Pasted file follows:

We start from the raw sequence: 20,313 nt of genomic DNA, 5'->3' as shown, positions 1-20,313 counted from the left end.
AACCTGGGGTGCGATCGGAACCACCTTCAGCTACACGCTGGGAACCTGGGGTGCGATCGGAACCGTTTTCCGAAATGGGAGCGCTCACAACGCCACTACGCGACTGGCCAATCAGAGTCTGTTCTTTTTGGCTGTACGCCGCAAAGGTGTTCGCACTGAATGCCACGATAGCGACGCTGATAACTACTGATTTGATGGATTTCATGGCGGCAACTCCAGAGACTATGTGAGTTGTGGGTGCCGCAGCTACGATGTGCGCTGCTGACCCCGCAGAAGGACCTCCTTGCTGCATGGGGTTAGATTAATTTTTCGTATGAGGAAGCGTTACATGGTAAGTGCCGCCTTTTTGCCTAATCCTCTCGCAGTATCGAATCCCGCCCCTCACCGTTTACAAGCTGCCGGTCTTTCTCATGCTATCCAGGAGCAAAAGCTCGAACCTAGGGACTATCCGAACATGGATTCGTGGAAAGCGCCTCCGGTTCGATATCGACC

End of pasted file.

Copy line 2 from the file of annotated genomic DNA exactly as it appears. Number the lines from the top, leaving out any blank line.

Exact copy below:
AACCTGGGGTGCGATCGGAACCACCTTCAGCTACACGCTGGGAACCTGGGGTGCGATCGGAACCGTTTTCCGAAATGGGAGCGCTCACAACGCCACTACGCGACTGGCCAATCAGAGTCTGTTCTTTTTGGCTGTACGCCGCAAAGGTGTTCGCACTGAATGCCACGATAGCGACGCTGATAACTACTGATTTGATGGATTTCATGGCGGCAACTCCAGAGACTATGTGAGTTGTGGGTGCCGCAGCTACGATGTGCGCTGCTGACCCCGCAGAAGGACCTCCTTGCTGCATGGGGTTAGATTAATTTTTCGTATGAGGAAGCGTTACATGGTAAGTGCCGCCTTTTTGCCTAATCCTCTCGCAGTATCGAATCCCGCCCCTCACCGTTTACAAGCTGCCGGTCTTTCTCATGCTATCCAGGAGCAAAAGCTCGAACCTAGGGACTATCCGAACATGGATTCGTGGAAAGCGCCTCCGGTTCGATATCGACC